Date of Award

8-20-2013

Document Type

Dissertation

Degree Name

Doctor of Philosophy (PhD)

Department

English

First Advisor

Todd N. Thompson, Ph.D.

Second Advisor

David B. Downing, Ph.D.

Third Advisor

Veronica T. Watson, Ph.D.

Abstract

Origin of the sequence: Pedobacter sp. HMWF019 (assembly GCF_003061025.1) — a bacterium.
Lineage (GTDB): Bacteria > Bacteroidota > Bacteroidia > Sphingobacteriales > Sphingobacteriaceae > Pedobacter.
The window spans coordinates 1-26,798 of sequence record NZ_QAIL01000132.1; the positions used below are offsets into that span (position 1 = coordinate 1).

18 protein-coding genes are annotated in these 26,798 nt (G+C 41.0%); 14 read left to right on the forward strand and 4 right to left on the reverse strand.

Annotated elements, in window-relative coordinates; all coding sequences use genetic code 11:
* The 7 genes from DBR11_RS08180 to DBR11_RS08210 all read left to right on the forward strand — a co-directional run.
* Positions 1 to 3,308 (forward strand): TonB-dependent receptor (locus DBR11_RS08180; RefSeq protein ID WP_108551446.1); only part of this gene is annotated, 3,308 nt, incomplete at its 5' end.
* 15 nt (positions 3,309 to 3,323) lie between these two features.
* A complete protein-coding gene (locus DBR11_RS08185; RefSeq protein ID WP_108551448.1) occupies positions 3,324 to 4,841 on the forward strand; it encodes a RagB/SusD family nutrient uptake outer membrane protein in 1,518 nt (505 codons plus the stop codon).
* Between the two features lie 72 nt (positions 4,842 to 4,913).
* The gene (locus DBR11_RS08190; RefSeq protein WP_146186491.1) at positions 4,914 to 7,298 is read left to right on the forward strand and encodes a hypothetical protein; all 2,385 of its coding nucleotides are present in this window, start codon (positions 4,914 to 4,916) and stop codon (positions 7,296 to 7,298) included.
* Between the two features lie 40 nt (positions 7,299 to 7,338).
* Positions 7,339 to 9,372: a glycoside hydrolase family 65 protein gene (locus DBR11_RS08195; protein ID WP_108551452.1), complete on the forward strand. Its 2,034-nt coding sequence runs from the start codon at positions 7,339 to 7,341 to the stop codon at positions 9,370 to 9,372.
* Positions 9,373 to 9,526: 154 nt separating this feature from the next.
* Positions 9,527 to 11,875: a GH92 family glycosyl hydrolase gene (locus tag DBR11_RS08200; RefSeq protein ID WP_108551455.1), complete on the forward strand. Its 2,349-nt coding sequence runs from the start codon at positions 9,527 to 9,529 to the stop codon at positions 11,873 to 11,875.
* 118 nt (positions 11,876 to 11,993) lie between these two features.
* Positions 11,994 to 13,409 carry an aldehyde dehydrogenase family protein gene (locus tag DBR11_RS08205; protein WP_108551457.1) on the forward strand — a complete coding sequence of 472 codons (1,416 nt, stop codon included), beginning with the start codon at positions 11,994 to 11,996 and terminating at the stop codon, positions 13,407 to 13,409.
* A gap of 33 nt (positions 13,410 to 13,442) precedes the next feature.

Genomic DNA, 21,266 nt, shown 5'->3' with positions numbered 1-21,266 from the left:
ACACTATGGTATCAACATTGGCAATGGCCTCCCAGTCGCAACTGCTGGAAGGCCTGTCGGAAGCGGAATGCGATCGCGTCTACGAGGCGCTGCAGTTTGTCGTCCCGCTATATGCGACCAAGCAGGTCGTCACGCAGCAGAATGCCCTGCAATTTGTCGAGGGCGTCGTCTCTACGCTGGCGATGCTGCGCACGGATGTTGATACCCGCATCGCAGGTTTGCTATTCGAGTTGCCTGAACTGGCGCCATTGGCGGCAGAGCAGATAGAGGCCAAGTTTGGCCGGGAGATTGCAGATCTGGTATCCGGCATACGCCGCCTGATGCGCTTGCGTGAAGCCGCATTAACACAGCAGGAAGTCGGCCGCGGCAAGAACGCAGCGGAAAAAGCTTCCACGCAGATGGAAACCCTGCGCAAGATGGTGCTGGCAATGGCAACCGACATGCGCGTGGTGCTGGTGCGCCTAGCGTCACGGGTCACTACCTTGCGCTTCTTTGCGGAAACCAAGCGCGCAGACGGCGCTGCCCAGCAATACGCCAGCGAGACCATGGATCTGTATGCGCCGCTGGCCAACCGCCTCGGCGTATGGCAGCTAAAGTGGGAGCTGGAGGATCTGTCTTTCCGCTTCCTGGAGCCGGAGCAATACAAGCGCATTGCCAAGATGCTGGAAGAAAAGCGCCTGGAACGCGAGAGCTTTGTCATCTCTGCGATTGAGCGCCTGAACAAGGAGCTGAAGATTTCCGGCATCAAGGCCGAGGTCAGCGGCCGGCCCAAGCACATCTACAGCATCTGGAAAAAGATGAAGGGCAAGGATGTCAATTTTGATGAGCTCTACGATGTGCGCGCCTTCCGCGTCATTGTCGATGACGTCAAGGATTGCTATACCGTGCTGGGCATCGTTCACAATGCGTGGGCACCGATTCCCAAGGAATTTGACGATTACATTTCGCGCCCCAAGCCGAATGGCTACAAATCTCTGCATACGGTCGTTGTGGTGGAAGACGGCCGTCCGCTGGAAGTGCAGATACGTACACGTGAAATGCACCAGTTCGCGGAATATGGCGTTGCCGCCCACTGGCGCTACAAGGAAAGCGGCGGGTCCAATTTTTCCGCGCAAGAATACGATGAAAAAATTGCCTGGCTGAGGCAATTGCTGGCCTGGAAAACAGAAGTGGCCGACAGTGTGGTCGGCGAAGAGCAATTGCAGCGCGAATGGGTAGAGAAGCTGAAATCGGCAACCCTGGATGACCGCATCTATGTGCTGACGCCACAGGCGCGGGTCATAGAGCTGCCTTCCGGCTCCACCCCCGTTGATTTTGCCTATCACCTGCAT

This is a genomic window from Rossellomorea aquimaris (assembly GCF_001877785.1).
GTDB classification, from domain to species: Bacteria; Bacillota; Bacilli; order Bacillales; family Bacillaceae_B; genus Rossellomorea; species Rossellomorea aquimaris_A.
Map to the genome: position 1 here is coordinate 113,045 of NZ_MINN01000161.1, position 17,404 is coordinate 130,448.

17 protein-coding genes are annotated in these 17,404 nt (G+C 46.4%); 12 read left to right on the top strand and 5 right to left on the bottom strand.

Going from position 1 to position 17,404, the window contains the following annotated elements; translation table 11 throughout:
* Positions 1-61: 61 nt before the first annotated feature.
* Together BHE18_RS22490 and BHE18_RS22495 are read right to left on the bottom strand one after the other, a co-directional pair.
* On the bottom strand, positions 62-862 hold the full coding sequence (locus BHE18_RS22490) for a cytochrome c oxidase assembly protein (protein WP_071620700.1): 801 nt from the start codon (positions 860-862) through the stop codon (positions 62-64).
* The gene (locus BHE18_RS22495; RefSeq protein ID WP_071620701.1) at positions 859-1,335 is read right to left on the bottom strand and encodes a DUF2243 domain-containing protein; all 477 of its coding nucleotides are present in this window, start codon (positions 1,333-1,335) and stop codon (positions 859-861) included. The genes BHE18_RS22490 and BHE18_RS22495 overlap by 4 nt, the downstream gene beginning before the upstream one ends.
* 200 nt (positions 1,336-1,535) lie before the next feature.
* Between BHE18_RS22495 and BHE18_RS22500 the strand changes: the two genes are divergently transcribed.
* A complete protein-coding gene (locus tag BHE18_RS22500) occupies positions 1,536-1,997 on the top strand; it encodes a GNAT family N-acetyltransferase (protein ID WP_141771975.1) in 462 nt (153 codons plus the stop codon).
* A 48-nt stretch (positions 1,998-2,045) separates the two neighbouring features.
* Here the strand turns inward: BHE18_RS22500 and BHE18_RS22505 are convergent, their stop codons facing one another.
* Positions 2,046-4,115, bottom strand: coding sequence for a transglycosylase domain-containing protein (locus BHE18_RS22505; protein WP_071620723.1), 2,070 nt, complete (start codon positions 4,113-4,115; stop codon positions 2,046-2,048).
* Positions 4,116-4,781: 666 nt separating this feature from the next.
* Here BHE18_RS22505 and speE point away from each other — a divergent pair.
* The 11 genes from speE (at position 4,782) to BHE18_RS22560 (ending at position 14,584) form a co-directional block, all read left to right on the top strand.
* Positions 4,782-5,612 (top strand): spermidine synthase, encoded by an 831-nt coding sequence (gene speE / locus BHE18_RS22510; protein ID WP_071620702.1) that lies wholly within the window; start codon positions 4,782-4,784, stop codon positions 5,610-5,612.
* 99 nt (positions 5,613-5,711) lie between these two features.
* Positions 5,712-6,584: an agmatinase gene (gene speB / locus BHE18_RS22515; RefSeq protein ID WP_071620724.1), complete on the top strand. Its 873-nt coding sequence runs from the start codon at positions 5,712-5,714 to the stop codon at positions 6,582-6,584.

Drawing from contemporary spatial theories, this dissertation examines how nineteenth-century women writers use movement in their texts to resist dominant spatial ideologies, re-map physical spaces, and transform social relations. Lefebvre’s triadic definition of social space allows scholars to analyze how the material and the ideological construct social relationships. Spatial theories also emphasize that physical movements are significant in spatial transformations because movements initiate ideological change. Yet spatial theories do not provide scholars with the language to talk about movement that distinguishes forced removals and travel from the agency characters and narrators have to move themselves in big and small ways in literary texts. In this dissertation, I suggest that scholars might use the term volitional movements to discuss the agency and subjectivity such movements reveal. A study of volitional movements in Caroline Kirkland’s A New Home, Who’ll Follow?, Eliza Farnham’s Life in Prairie Land, Alice Cary’s Clovernook Sketches, Series I and II, Harriet Wilson’s Our Nig, Harriet Jacobs’s Incidents in the Life of a Slave Girl, Frances Harper’s Iola Leroy, and Pauline Hopkins’s Contending Forces provides a lens through which this dissertation can analyze how the physical movements nineteenth-century American women writers depicted in their texts resisted oppressive spatial ideologies and initiated spatial transformations. iv Chapter 1 defines the distinction between volitional movements and travel. Chapter 2 analyzes how Kirkland and Farnham represent the volitional movements of their narrators by representing women who walk and move throughout the physical and social spaces of the antebellum West. Chapter 3 proposes that Cary’s mobile narrator critiques the reproduction of oppressive Eastern social spaces in antebellum Ohio at the same time that she writes poor women, children, and people of color into the national story. Chapter 4 evaluates not only the significance of women’s volitional movements that Wilson, Jacobs, Harper, and Hopkins illustrate in their novels but also the significance of their female protagonists’ inability or ability to stop and find home. Chapter 5 contends that the study of volitional movements has wide implications for literary studies.

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